Tony Agrioli was grateful to leave the blistering sun and dive into the cold air of Malachi Best’s noisy The Desert Gold casino. Mozzarella’s Italian Restaurant was past the roulette tables and the Beatles’ newest hit, “Sgt. Pepper’s Lonely Hearts Club Band,” blared through the sound system when he arrived at the oversized table in the rear.
“You need me, Boss?”
Best handed Tony a folded piece of paper and wagged his finger over the calzone on his plate. “This needs to be done tonight, Anthony.” The Vegas mob boss sipped red wine from his crystal glass and spoke distinctly. “Take care of them. You know what I want.”
Anthony studied the typed list, the letters gummed from old ink and hard to read in the dim light of the casino’s dining room. Two handwritten additions stood out on the grease-stained list, though.
They were the names of twelve-year-old twin boys.
Anthony’s face prickled with shock, feeling like he was back in Public School 103 when the teacher called for the answer to a difficult arithmetic question. He looked up for confirmation from Best’s two men and a gray-mustached individual Anthony didn’t recognize. Best showed no inclination to introduce him to the uncomfortable guy trying to disappear inside his off-the-rack suit.
Built like a fireplug, Big Nose Pennacchio had been with Malachi since they were kids, and was his most trusted associate. He got the name Big Nose, not because of the size of his schnoz, but because his last name sounded like Pinocchio.
Rail-thin Seymour Burke had been with them since they opened the casino.
Both were well-heeled in custom suits cut to hide the bulges of their holsters. Neither made eye contact, as if that would absolve them of what was about to happen.
“The whole family, Mr. Best, and not just Enrique Sandoval?”
The boss’ heavy eyelids drooped as they did when he intended to make a point. “They are not our kind of people. They are Cubans, and they do not play by the same rules. Those people only know one thing, and I will give it to them.”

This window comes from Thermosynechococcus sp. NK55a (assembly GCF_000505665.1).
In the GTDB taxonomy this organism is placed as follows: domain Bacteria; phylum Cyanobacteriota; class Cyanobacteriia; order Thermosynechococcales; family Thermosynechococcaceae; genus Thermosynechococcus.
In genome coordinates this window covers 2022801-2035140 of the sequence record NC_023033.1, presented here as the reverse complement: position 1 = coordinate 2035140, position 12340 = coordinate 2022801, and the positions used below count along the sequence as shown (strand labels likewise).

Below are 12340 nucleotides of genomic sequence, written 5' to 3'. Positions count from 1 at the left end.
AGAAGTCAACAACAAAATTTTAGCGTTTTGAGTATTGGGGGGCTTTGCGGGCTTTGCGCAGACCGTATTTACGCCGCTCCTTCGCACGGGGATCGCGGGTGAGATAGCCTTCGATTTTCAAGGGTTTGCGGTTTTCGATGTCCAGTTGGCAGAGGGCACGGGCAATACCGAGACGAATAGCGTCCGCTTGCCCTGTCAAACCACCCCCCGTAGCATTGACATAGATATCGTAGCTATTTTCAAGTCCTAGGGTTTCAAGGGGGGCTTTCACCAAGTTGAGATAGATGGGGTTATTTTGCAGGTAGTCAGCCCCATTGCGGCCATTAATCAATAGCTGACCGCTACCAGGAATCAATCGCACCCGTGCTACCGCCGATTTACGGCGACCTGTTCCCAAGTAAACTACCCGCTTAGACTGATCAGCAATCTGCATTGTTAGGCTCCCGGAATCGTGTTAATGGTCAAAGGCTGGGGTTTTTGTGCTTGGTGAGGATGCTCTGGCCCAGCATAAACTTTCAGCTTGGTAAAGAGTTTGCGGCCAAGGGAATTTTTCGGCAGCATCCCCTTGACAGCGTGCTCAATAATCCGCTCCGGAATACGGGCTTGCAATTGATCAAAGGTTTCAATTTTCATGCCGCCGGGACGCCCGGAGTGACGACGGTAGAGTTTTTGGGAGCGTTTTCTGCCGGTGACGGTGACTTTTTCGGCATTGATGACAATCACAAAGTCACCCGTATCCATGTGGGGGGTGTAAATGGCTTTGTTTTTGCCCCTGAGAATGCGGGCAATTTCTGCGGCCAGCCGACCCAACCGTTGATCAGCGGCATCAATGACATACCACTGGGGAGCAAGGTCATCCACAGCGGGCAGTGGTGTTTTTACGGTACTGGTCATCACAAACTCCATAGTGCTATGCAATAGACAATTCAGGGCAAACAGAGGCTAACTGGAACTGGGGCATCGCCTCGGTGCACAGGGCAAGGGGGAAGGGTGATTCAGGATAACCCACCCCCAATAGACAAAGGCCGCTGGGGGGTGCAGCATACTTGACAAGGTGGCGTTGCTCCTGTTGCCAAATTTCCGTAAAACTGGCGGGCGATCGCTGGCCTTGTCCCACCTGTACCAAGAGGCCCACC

With nervous fingers, Anthony refolded the paper along the creases. “Mr. Best, again with respect, these are kids.”
Malachi carefully placed his fork on the edge of his plate and leaned back. His oily black hair glistened with Vitalis. “You know, Anthony, since we moved the business to Las Vegas, I have been reading a little history about the West, when I go to bed and cannot sleep. Not too long ago I finished an interest- ing story about a Colonel John Chivington in Colorado who was fighting the Indians nearly a hundred years ago. When he gathered his men to wipe out an Indian camp, he said to kill them all—men, women, and children, because ‘nits turn into lice.’” He hammered that last word, as if were the most disgust- ing thing in the world. “Think about that Anthony. Nits to lice. Kids grow into adults.
“That is what we have here with these Cubans.” Best waved a forefinger for emphasis. With each word, his voice rose and his carefully crafted diction deteriorated. “They are on our turf, in my town, and they are taking away my business. You know, they could have gone to some other rat hole town out in the desert and started their own casino! But instead they moved in here without asking anybody in the Family and started cuttin’ in on our business and they siphon off the money that we’re entitled to!”